Embracing Patient-Centric Care: The Rising Impact on Specialized Medicine
The CMS introduced its first value-based program, End-Stage Renal Disease Quality Incentive Program (ESRD QIP), in 2008. Since then, the number of value-based models introduced by the CMS and other healthcare innovators has expanded dramatically. There are now no fewer than 94 value-based innovation programs launched by the CMS alone, with variations and other models piloted or employed by various payers, consortiums, and advocacy groups also in play across the healthcare industry.
Value-based care (VBC) and reimbursement models have been at the forefront of industry discussions, activity, and business ventures for the past 15 years, bringing the concept of value over volume—that is, quality outcomes and cost-efficiency of care delivery vs. free for service—into sharp relief.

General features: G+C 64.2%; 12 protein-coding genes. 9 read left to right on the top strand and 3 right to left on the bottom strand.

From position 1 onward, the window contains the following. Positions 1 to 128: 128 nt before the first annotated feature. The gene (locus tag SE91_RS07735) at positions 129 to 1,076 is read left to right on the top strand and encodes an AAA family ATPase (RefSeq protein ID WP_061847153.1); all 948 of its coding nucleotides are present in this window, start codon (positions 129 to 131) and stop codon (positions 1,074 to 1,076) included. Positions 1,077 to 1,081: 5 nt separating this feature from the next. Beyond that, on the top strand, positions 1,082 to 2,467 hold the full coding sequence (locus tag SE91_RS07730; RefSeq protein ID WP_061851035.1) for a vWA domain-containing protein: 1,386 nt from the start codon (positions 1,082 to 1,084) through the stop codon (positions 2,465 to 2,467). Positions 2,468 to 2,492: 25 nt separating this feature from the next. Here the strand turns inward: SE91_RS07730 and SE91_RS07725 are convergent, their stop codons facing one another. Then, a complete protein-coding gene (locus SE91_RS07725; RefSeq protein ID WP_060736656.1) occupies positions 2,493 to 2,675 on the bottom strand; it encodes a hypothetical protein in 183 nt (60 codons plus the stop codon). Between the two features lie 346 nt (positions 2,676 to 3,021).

Value is defined as the ratio of quality over cost, and should translate into a better patient experience and reduced per capita health expenditures. One of the most successful value-based models among primary care providers (PCPs) is the ACO, or Accountable Care Organization.
ACOs are groups of doctors, hospitals, and other healthcare providers who work together to coordinate care for their patients. They do this by sharing information, developing care plans, and providing preventive care. They’re paid based on the quality and cost of care they provide. If they can provide high-quality care at a lower cost than they would have under traditional fee-for-service Medicare, they can share in the savings.